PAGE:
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The Doors - The Doors CD (album) cover


The Doors



4.33 | 708 ratings

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5 stars Another review of an album that's nearly fifty years old and has been reviewed hundreds of times seems like a superfluous effort. Nevertheless, when music is this good it's impossible to not share one's opinions. My observations are exclusively from The Doors historical and influential impact on the rest of the music world.

The debate will rage forever as to which album and band opened the door to the "prog" galaxy: some will say King Crimson with their debut album while others will insist it happened earlier with The Beatles' Sgt. Pepper's; yet others will point to an earlier album by Zappa, Freak Out!, as the Mother of All Prog.

Two groups that rarely receive their well-deserved due when the topic of "prog" is raised are The Moody Blues and The Doors. The former released "Days of Future Passed" which is, without little argument, a prog classic. The record may not have the raging guitars or the intensity that current prog aficionados crave, but The Blues' second album is one of the finest symphonic space rock albums of all-time; yet, it was the first of its kind! To nail something so perfectly the first time around only goes to show the sublime and timeless nature of "Days of Future Passed".

As for The Doors' eponymous debut album, it's THE PROTOTYPE of the Jazz/Psychedelic/Acid Rock that's heard today with acts like The Mars Volta. The jazz influence on this record is so profound and overwhelming that there is really nothing else that can be compared to it from that era. This keyboard-centric record is way ahead of its time and surprised listeners and audiences with its divergence from the rest of the guitar-heavy music of the era.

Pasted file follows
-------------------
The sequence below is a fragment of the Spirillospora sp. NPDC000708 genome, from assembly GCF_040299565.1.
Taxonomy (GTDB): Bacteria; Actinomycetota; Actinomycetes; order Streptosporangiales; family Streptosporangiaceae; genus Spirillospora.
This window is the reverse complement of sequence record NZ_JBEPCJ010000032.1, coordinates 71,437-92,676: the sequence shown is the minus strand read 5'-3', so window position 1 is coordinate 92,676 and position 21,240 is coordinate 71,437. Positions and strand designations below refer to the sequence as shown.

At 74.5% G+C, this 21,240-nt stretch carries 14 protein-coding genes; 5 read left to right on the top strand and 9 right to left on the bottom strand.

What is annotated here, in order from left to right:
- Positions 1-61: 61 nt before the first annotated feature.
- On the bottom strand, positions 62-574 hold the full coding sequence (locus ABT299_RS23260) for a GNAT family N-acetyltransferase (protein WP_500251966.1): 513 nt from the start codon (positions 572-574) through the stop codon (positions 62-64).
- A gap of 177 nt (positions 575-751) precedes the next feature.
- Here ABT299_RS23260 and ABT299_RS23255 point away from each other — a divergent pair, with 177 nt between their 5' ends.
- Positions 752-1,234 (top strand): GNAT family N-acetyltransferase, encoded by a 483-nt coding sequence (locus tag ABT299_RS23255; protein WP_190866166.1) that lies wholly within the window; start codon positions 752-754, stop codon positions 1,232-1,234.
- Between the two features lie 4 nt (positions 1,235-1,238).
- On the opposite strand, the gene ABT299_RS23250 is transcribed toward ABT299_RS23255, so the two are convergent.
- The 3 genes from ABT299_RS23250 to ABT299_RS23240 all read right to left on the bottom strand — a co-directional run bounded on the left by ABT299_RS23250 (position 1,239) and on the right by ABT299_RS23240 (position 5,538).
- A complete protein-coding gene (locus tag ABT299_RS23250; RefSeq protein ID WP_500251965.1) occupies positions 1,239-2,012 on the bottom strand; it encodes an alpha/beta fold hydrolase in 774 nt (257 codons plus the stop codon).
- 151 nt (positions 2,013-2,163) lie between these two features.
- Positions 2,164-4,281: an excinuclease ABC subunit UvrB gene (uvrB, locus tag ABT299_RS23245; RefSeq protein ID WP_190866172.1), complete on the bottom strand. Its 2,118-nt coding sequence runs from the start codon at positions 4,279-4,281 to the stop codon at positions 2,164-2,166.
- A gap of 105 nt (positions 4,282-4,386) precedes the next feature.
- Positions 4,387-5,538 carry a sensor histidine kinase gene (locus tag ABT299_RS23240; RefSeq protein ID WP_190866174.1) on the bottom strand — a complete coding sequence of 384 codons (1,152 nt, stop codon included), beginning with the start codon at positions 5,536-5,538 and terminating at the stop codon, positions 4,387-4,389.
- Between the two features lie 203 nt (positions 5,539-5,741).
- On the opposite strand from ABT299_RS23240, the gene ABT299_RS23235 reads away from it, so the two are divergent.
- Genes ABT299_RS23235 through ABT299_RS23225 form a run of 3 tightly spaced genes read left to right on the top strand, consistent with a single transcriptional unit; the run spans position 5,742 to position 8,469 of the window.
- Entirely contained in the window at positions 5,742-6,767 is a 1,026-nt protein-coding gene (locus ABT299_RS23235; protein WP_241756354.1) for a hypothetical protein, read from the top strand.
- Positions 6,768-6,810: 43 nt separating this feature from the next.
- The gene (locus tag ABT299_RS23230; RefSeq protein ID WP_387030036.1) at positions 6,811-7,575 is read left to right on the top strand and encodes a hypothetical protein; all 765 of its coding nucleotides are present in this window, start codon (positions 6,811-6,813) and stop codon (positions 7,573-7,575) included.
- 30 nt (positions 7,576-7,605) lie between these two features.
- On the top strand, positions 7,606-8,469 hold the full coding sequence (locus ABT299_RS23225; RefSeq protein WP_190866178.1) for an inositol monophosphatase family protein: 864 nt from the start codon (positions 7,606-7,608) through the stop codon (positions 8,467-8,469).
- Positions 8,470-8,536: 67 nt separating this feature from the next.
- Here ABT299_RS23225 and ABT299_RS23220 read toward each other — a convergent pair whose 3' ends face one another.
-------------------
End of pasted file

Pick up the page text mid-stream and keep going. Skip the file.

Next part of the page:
Most bands, after twenty years of recording, don't have as many great songs in compilation CDs as The Doors were able to put together in their debut. With shorter format songs that were funky, spacey, racy yet classy, the group pulled off some memorable classics. "The End", clocking in at 11:41, epitomizes the 'epic'. Pink Floyd's first release, "The Piper at the Gates of Dawn (1967)", attempts similar textures, but falls far short of creating the dark, lyrical masterpiece that Morrison nailed with his first attempt.

We often look to the UK for the roots of prog, and rightly so. But The Doors, hailing from Los Angeles, were doing something so different, and there I say "progressive", with their first release that they deserve their own place in the pantheon of prog giants. If not near the very top of the heap.

wbiphoto | 5/5 |


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